Inclusiveness and community-level engagement crucial for African’s Continental Free Trade Area (AfCFTA) success

The objective of the Roundtable was to introduce the concept of Living Labs for stakeholders for structured intra/inter stakeholder consultations

The African Trade Policy Centre of the Economic Commission for Africa (ECA), in partnership with Thabo Mbeki African Leadership Institute (TMALI) and the Pan African Strategic and Policy Research Group (PANAGRAF), last week hosted the 2nd Roundtable on Equity in Intra African Trade-Induced Industrialization and Integration.

The roundtable is part of a series launched in 2016, and focused on Public-Private-People-Partnership (4Ps) “Living Labs” in fast-tracking the African Continental Free Trade Area (AfCFTA).

The objective of the Roundtable was to introduce the concept of Living Labs for stakeholders for structured intra/inter stakeholder consultations, and explore the ways in which the concept could be applied to enhance intra-African trade.

At the same time, the roundtable served as a Living Lab itself, acting as a platform for informal feedback and advocacy for the stakeholders on questions of intra-African trade, industrialization and regional integration.

The AfCFTA will not succeed unless there is a robust dialogue at national level complemented by regional and continental dialogue sessions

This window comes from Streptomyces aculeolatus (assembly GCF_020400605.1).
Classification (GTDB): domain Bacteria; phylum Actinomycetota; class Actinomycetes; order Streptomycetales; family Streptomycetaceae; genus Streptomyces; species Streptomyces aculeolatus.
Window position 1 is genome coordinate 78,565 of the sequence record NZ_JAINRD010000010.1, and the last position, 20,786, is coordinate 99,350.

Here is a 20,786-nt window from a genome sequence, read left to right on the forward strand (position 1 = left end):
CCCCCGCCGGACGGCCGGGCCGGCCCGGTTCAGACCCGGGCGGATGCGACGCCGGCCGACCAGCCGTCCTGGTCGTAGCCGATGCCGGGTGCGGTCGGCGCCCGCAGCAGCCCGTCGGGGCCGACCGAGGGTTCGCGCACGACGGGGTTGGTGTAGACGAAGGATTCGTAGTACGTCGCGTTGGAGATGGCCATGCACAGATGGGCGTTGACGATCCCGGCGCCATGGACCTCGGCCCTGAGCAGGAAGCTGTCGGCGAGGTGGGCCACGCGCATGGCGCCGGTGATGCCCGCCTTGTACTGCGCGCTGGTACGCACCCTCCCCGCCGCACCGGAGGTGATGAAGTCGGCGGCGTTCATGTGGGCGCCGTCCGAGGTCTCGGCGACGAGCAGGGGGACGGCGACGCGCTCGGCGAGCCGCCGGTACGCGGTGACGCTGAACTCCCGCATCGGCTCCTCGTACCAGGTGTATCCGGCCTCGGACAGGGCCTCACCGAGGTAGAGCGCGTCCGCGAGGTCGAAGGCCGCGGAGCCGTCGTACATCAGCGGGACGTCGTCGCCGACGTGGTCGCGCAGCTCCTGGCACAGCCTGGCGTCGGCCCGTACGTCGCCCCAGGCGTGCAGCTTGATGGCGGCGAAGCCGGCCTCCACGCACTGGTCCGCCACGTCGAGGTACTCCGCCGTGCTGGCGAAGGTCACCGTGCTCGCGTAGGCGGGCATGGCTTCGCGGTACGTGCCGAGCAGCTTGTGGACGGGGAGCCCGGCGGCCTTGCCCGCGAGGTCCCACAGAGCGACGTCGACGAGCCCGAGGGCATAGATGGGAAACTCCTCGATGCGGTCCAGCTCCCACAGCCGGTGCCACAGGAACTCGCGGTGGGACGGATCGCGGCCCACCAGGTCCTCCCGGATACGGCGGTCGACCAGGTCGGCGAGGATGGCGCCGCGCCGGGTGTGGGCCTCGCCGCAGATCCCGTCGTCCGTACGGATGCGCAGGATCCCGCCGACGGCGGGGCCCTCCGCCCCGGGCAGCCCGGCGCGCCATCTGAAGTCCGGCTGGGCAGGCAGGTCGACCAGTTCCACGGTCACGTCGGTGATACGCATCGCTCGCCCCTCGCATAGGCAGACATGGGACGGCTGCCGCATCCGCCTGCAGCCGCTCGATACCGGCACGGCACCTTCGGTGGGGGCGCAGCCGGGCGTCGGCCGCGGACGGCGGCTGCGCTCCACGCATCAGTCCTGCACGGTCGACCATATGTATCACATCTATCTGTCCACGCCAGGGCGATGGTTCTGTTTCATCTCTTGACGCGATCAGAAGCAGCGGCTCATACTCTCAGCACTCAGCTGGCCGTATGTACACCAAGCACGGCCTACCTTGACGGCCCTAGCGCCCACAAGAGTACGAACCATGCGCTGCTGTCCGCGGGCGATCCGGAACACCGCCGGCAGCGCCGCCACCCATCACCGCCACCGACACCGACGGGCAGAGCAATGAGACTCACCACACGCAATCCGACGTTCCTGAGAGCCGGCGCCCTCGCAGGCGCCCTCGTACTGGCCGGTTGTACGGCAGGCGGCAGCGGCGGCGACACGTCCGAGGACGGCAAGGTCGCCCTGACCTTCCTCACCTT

Speaking on behalf of Ms. Treasure Maphanga, Director for Trade and Industry at the African Union Commission, Mr. Prudence Sebahizi, head of the AUC’s AfCFTA Unit, highlighted the importance of stakeholder consultation platforms, especially to address issues relevant to youth, women and other special interest groups.

“The AfCFTA will not succeed unless there is a robust dialogue at national level complemented by regional and continental dialogue sessions,” he further added.

Throughout the roundtable, participants emphasized the need for inclusiveness and community-level engagement when discussing trade policy and intra-African trade.

A key challenge for policy making in Africa was considered to be the lack of implementation of existing initiatives, and the need to better turn research into policy and innovation on the ground.

It was recommended that roundtable partners use the Living Labs concept to better advocate for intra-African trade and the AfCFTA and strengthen buy-in at national level, regional and continental level.

The roundtable contributions will be edited into a book and disseminated as a resource for policy makers, academics, civil society actors and other stakeholders.